The best opener I could imagine for a piece like this is Mike Tirico’s “it deserves discussion,” where he says what we have all been thinking for a while now. If your 2020 experience did not bring up mental health issues, I need the name of your therapist—because she prepped you well for this pandemic.
When Tirico closes out another jaw-dropping night of athletic prowess, he says, #5 “along with greatness, can come frailty,” and suggests that the conversations we will have after this Olympics will help us all talk about mental health more openly. Wow, that’s not typically how they close out the primetime coverage of the Olympics. But has anything been typical since March 2020? Some athletes thought they were headed to Tokyo but didn’t make it due to the postponement. Some would have never made it in 2020—didn’t even qualify age-wise—and are there now in 2021. Then there’s the majority of Japanese citizens who weren’t thrilled about opening up their country to international athletes, potentially bringing more stress to this crippling pandemic. Massive change after shockwaves before total devastation, with some controversy thrown in. Yup, that’s been our 2020…2021 (…oh, dear Lord, please let it end!) How about yours?
The only comment I might add is Tirico closes with a wish for Simone Biles to find joy. While he has the best intentions, and she may desire joy as well, it begs the question is it joy that fixes us? Maybe peace? Isn’t a fulfilling life incomplete without joy and sorrow, peace and struggle? Maybe another GOAT has the answer…
Michael Phelps offered his support to Simone with his tagline #4 “It’s OK to not be OK.”
Thank you MP, you’re an MVP. I don’t feel joyful all the time. Some days I have zero joy. Zilch. Nada. That’s ok, right? Turns out it’s so right we need to start saying this out loud, in front of our children, from the get-go. It’s definitely OK to not be OK after the year+ we have all had. It’s been my biggest parenting lesson to be able to tell my three little Olympians, it’s ok to be mad; or it’s ok to be sad, I am here for you; or just how are you feeling? I’ll listen.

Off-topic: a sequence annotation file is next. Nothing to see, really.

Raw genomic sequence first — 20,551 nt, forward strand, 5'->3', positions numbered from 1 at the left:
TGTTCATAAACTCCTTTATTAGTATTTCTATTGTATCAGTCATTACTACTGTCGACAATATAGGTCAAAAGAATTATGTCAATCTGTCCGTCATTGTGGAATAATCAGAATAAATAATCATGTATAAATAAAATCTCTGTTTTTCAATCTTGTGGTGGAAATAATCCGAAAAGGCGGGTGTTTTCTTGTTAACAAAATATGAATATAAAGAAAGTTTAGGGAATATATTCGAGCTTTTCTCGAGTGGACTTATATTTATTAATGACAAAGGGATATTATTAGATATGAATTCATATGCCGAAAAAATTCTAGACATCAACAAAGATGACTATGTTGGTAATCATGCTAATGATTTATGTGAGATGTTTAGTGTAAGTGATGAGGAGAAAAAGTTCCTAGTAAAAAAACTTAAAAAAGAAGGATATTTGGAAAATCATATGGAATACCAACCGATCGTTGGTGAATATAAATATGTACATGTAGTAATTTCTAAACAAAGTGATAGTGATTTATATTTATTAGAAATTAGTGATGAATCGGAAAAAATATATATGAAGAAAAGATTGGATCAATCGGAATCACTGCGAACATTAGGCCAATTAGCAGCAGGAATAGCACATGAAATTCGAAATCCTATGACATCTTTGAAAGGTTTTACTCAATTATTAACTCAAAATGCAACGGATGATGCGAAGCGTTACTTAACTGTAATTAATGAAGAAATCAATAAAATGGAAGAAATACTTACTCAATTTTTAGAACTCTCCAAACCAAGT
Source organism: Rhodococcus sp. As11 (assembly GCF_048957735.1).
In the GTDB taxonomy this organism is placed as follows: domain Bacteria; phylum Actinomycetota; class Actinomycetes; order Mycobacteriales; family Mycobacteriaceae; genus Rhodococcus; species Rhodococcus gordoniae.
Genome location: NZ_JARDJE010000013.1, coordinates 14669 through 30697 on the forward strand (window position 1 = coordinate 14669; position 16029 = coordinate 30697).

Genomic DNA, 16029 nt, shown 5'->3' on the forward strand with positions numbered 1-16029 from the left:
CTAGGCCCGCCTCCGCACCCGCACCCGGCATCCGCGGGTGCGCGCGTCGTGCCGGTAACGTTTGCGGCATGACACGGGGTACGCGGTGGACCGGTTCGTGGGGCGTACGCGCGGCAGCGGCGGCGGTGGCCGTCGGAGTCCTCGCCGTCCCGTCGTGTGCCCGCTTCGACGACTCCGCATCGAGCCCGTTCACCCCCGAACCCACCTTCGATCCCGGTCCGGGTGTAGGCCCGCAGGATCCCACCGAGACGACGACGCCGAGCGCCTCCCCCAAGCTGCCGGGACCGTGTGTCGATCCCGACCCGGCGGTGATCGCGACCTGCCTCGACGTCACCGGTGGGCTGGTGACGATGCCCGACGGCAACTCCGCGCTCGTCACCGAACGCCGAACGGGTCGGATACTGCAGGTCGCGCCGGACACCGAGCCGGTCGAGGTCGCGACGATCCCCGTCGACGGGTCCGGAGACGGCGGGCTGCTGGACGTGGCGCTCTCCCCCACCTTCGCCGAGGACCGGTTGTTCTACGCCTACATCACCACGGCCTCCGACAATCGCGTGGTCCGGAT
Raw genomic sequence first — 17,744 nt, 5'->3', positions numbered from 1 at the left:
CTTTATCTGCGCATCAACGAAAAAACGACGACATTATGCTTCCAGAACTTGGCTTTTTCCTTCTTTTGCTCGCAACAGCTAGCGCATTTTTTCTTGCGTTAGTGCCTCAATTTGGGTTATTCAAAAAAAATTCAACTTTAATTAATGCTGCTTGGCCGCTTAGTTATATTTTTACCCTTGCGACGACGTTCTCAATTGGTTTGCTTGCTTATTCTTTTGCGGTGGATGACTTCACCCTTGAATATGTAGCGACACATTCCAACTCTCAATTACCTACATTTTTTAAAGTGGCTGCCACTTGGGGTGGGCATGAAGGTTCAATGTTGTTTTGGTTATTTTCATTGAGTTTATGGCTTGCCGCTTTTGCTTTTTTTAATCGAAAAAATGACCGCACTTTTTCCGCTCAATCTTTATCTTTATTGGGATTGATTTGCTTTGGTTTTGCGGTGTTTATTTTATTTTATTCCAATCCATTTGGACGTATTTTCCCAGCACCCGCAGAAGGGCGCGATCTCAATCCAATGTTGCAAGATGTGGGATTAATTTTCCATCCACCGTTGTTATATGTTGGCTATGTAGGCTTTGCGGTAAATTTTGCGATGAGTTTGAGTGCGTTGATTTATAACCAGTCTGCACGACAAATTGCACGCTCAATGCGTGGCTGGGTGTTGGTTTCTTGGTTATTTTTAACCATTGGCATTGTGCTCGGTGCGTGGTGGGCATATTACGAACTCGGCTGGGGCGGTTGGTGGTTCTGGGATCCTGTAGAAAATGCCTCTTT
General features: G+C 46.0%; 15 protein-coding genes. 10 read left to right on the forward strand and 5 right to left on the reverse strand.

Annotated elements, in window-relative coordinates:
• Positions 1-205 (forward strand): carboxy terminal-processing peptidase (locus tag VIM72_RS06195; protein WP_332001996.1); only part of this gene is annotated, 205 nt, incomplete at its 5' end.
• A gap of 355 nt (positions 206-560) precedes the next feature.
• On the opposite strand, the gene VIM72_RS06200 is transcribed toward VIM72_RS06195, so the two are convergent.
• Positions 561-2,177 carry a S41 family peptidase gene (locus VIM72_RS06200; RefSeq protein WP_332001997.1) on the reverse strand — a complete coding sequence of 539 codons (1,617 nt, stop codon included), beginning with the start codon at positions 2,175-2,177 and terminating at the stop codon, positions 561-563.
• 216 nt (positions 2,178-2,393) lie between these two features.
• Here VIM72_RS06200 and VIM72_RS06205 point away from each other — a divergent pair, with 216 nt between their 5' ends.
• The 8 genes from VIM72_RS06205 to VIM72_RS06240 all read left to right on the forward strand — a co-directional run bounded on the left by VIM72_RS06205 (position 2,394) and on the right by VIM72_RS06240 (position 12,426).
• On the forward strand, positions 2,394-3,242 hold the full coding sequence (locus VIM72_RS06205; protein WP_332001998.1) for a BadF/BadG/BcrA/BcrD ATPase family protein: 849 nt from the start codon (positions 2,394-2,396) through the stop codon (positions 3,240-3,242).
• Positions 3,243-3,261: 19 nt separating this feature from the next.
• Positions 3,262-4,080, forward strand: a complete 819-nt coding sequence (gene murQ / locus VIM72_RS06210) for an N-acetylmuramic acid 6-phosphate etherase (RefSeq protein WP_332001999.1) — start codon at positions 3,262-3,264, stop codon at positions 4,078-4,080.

We were all listening during Simone’s mic-drop exit (which turned out to be a week-long pause) from the Olympics because, you know, #3 “it’s been a long year.” She laid out her truth in the press conference afterward. The world responded—in typical fashion. But here’s a good summary of what you may not know this all means, in terms of gymnastics. What she did undoubtedly took guts, determination, and wisdom beyond her years. We have to remember it didn’t all happen on camera—she had been struggling for some time, physically and mentally. She knew it was time to call it. Oftentimes we don’t see athletes quit until they’re being taken off on a stretcher. I’d prefer my children see Simone’s example.